If one rejects the doctrine of the Trinity, they can not be considered a Christian.
Debate Rounds (3)
I have recently come across a debate where KeytarHero debated that Mormons are not Christians. A main justification of reasoning was that Mormons rejected the doctrine of the Trinity and therefore could not be considered orthodox Christians. I will take the stance that rejecting the doctrine of the Trinity is actually more rooted in original Christianity than acceptance of it. I will address the origins of the Trinity including its tie to the Council of Nicaea, its doctrinal issues from the Bible and how overall the belief is flawed.
I look forward to this debate and your prompt acceptance.
I would like to thank Con for challenging me to this debate. I would just like to quickly define the Trinity, so there is no misunderstanding.
Trinity -- Trinity simply means "triunity." When properly understood, Trinitarians believe that the Trinity is one God but three separate persons. This means that the Father is not the Son is not the Holy Spirit, but the Father is God, the Son is God, and the Holy Spirit is God. This is not one God in three different offices, as some pseudo-Christian sects believe. And this is not tritheism, three separate gods. Trying to accuse Trinitarians of holding a disguised "polytheistic" belief is a strawman argument, which is a logical fallacy. As Norman Geisler would add, "The Trinity is one of the great mysteries of the Christian faith. * Unlike an antinomy** or paradox, which is a logical contradiction, the Trinity goes beyond reason but not against reason. It is known only by divine revelation, so the Trinity is not the subject of natural theology but of revelation."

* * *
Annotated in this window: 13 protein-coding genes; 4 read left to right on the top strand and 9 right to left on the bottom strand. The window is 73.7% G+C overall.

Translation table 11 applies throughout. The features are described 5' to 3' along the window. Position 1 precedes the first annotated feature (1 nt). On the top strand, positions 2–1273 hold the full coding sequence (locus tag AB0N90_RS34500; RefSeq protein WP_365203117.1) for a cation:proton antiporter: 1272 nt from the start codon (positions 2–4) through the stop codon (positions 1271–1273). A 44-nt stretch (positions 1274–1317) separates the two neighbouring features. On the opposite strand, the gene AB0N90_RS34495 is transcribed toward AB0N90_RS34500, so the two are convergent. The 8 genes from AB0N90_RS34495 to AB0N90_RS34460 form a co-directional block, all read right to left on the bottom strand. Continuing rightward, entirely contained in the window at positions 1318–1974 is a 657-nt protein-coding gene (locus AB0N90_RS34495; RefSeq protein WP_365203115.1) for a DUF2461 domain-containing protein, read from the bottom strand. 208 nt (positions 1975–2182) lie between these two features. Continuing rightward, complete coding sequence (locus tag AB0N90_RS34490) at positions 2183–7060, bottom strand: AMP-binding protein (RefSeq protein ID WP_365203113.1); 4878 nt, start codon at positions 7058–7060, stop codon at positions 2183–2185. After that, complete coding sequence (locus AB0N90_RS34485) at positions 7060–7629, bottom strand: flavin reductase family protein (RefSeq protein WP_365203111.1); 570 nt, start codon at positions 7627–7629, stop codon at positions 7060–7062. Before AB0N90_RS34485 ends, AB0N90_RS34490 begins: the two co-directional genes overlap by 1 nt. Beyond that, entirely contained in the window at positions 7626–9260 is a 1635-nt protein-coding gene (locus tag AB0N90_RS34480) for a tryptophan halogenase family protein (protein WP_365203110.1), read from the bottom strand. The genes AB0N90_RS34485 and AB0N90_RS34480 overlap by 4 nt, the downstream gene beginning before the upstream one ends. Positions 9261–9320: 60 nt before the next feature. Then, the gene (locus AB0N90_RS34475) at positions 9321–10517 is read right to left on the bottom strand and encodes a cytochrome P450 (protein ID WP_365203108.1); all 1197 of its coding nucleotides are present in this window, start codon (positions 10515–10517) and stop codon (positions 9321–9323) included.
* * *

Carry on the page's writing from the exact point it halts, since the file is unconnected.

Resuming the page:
*By mystery, it is not meant in a "mysterious" sort of way, but rather something of which "there is no contradiction, but we do not have total comprehension." 
**An antinomy is an actual contradiction, paradox, or antithesis.  Geisler's usage of antinomy in this passage is to contrast it with one of Kant's reasons for his Agnosticism, that reality apparently contains antinomies, or logical contradictions. 
 Geisler, Norman L., Baker Encyclopedia of Christian Apologetics, (Baker Books: Grand Rapids, MI, 2000), p. 730.
 ibid., p. 515.
 ibid., p. 28.
 ibid., p. 402.
n89 forfeited this round.
Well, Con has forfeited, so obviously he has failed to meet his burden of proof. I will wait until next round.
n89 forfeited this round.
Well, n89 has forfeited, once again. He has not upheld his Burden of Proof, so please vote Pro.
1 votes has been placed for this debate.
Vote Placed by morgan2252 3 years ago
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Reasons for voting decision: Conduct to pro because con forfeits multiple times. Arguments is tied because no side actually got a chance to make their argument. I understand that pro used sources, however, they were never actually used in a real argument, so I'm going to leave that tied. S&G is good on both sides.
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